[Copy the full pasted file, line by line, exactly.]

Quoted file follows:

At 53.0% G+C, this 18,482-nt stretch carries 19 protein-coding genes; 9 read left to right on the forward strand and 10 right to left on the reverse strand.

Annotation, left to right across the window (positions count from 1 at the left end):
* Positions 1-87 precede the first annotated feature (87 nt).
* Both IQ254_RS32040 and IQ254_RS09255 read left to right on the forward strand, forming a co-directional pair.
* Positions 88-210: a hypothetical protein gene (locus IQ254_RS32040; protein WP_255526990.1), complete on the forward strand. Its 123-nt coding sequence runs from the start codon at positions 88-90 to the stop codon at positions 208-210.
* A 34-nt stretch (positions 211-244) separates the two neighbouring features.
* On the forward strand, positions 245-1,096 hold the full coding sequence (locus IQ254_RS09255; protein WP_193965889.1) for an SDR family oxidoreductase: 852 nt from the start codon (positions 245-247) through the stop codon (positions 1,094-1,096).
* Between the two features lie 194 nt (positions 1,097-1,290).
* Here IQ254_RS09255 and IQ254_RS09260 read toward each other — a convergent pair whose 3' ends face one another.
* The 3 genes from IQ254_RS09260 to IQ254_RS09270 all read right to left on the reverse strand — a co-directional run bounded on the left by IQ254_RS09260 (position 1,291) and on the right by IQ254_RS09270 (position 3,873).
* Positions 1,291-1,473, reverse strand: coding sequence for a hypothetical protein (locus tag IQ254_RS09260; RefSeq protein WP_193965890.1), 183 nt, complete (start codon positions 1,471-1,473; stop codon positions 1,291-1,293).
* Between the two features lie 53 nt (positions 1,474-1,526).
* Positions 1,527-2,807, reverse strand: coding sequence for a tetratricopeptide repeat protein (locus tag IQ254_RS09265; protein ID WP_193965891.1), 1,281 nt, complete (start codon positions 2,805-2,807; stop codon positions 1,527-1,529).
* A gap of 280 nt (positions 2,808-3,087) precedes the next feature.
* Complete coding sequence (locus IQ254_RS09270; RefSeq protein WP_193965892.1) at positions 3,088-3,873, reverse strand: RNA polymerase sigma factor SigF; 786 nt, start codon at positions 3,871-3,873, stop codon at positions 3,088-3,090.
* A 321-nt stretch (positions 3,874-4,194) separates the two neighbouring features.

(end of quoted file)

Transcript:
At 53.0% G+C, this 18,482-nt stretch carries 19 protein-coding genes; 9 read left to right on the forward strand and 10 right to left on the reverse strand.

Annotation, left to right across the window (positions count from 1 at the left end):
* Positions 1-87 precede the first annotated feature (87 nt).
* Both IQ254_RS32040 and IQ254_RS09255 read left to right on the forward strand, forming a co-directional pair.
* Positions 88-210: a hypothetical protein gene (locus IQ254_RS32040; protein WP_255526990.1), complete on the forward strand. Its 123-nt coding sequence runs from the start codon at positions 88-90 to the stop codon at positions 208-210.
* A 34-nt stretch (positions 211-244) separates the two neighbouring features.
* On the forward strand, positions 245-1,096 hold the full coding sequence (locus IQ254_RS09255; protein WP_193965889.1) for an SDR family oxidoreductase: 852 nt from the start codon (positions 245-247) through the stop codon (positions 1,094-1,096).
* Between the two features lie 194 nt (positions 1,097-1,290).
* Here IQ254_RS09255 and IQ254_RS09260 read toward each other — a convergent pair whose 3' ends face one another.
* The 3 genes from IQ254_RS09260 to IQ254_RS09270 all read right to left on the reverse strand — a co-directional run bounded on the left by IQ254_RS09260 (position 1,291) and on the right by IQ254_RS09270 (position 3,873).
* Positions 1,291-1,473, reverse strand: coding sequence for a hypothetical protein (locus tag IQ254_RS09260; RefSeq protein WP_193965890.1), 183 nt, complete (start codon positions 1,471-1,473; stop codon positions 1,291-1,293).
* Between the two features lie 53 nt (positions 1,474-1,526).
* Positions 1,527-2,807, reverse strand: coding sequence for a tetratricopeptide repeat protein (locus tag IQ254_RS09265; protein ID WP_193965891.1), 1,281 nt, complete (start codon positions 2,805-2,807; stop codon positions 1,527-1,529).
* A gap of 280 nt (positions 2,808-3,087) precedes the next feature.
* Complete coding sequence (locus IQ254_RS09270; RefSeq protein WP_193965892.1) at positions 3,088-3,873, reverse strand: RNA polymerase sigma factor SigF; 786 nt, start codon at positions 3,871-3,873, stop codon at positions 3,088-3,090.
* A 321-nt stretch (positions 3,874-4,194) separates the two neighbouring features.